Raymond Lull was a Mallorcan of the late Middle Ages who became known for his writings and his mystical and religious dedication. He was born into a wealthy family in Palma and worked in the royal household there until a religious conversion compelled him to travel and spread Christianity. His ideas and works were based on the power of reason and not blind faith, and he strongly opposed any conversion through violence.
In 1314, Raymond Lull was stoned by an angry crowd in present day Algeria, and died one year later in Palma at the age of 82.
One of his most well known books was called The Gentile and the Three Wise Men. It dealt with the three major religions that have arisen out of the Middle East: Judaism, Christianity and Islam – in a daring manner for its time.
Although written for another age (with theological arguments that are not easy to follow), the story's universalist bent and the openmindedness of its protagonist is a sober and refreshing message in our age of increasing religious radicalism, and exclusive mindsets.
Here is a summary of the book’s unusual tale:
A miserable "gentile" is roaming the roads, berating himself for his unhappy state in life. Lost and depressed, he comes upon three wise men: a Jew, a Christian and a Muslim. The gentile explains his unhappiness, and enters into a discussion with them about God in order to gain some contentment. They agree with the gentile that after they complete an account of their laws and traditions, he will choose one of their faiths as a means to escape his misery.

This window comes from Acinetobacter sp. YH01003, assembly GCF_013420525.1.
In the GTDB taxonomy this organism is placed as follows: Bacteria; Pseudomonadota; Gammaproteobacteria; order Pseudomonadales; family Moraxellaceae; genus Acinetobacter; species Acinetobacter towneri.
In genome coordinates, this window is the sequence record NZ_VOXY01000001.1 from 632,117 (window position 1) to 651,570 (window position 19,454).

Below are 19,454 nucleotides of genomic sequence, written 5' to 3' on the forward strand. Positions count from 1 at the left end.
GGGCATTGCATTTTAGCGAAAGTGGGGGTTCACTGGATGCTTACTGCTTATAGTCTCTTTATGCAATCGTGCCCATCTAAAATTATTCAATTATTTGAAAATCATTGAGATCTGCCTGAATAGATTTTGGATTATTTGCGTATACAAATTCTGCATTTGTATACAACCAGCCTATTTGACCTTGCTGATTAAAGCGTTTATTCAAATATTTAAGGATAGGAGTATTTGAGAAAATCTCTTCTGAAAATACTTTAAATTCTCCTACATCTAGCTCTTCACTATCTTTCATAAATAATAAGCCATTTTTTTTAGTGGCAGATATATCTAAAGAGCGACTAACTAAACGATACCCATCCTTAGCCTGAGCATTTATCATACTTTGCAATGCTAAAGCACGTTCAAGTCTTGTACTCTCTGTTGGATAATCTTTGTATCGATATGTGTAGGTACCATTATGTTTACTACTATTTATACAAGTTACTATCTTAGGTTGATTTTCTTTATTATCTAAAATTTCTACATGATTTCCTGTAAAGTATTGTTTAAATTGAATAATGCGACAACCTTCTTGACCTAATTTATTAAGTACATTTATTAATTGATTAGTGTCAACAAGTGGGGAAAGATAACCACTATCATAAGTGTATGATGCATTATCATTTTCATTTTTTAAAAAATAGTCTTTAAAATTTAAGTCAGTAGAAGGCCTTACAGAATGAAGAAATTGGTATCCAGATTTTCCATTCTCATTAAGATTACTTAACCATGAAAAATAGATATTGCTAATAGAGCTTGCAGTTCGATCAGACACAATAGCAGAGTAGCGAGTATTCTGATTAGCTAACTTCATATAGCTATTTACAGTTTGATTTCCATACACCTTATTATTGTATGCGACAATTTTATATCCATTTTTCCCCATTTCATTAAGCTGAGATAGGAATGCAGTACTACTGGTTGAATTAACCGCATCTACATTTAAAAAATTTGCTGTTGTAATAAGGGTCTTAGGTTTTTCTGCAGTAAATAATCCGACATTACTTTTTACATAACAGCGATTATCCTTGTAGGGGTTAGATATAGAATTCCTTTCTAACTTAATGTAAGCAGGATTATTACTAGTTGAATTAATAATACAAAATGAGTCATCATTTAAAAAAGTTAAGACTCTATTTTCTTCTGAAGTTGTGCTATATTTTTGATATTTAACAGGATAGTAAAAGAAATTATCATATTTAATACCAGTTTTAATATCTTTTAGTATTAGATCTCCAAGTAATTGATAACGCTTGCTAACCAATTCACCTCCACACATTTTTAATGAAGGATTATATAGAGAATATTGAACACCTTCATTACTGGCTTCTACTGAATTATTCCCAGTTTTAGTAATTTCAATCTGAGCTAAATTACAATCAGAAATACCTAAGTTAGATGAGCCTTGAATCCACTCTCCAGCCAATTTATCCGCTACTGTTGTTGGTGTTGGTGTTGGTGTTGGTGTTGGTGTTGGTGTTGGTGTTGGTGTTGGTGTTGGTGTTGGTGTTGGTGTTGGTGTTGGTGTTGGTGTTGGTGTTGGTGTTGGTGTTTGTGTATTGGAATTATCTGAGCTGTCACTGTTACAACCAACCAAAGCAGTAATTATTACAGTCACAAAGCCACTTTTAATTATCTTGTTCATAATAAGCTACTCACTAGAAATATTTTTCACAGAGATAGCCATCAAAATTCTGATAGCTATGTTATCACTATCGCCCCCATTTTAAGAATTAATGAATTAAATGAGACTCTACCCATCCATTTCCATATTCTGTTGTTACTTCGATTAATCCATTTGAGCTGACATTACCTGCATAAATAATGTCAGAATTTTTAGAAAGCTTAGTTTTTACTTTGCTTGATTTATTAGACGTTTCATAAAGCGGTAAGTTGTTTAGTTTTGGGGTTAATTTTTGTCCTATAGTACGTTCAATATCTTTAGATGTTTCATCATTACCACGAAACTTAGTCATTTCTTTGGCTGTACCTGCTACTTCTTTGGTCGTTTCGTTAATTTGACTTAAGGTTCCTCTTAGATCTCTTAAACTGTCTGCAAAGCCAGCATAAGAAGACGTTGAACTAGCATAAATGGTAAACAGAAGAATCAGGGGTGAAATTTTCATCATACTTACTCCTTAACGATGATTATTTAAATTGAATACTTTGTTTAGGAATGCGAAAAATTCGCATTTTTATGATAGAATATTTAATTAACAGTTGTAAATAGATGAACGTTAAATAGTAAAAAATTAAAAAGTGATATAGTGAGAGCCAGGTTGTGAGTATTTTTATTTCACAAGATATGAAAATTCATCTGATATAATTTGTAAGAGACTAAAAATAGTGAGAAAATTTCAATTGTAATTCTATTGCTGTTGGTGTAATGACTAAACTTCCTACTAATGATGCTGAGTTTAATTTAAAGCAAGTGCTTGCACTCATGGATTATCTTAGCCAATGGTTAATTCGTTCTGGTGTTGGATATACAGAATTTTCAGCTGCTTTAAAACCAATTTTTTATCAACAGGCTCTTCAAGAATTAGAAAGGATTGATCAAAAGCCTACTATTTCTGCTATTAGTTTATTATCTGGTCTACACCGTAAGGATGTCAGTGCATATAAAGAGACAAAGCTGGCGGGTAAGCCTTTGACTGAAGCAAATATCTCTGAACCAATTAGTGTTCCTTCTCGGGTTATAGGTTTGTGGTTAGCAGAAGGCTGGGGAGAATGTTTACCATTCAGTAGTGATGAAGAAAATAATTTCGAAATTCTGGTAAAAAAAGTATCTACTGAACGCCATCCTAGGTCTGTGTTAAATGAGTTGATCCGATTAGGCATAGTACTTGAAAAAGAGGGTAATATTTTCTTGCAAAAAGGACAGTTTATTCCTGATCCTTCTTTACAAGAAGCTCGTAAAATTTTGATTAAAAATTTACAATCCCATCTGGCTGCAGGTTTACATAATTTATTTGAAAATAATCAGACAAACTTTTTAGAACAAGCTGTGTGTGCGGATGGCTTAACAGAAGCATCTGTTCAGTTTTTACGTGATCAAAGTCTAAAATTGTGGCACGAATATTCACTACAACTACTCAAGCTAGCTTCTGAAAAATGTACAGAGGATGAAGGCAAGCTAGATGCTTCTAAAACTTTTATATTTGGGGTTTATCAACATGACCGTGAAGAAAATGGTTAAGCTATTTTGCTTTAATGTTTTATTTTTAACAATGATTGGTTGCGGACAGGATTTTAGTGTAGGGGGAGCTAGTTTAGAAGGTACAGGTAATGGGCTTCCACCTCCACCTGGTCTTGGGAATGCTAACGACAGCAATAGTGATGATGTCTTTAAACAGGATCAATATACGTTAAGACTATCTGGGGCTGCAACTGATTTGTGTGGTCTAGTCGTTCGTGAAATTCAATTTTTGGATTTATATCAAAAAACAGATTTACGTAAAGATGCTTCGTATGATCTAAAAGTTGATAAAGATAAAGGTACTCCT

Each then gives a detailed and masterful explanation of his religion, along with answering the gentile's queries. At the end of the discussion, the three turn to him to find out which faith and tradition he has been most impressed by.
However, instead of stating his choice, the gentile proclaims a personal outpouring of faith, declaring a new profound and heartfelt understanding of the divine road.
The three – Jew, Christian and Muslim – are deeply impressed by the gentile’s ardor and humbled by the superiority of his newfound faith and sincerity. They are especially marked by how rapidly he gained truth after being so long in error, in contrast to the decades it had taken each of them.
Afterwards, the three men commit to spending their days explaining to one another the virtues of each of their religions, without recrimination and prejudice. They agree to continue these discussions until they are united in one single faith.
The Gentile, by his sincere queries, and honest arrival at the truth, had managed to impress three devout and knowledgeable believers enough that they turned from a fixation on their own traditions to openness to one another’s common truths.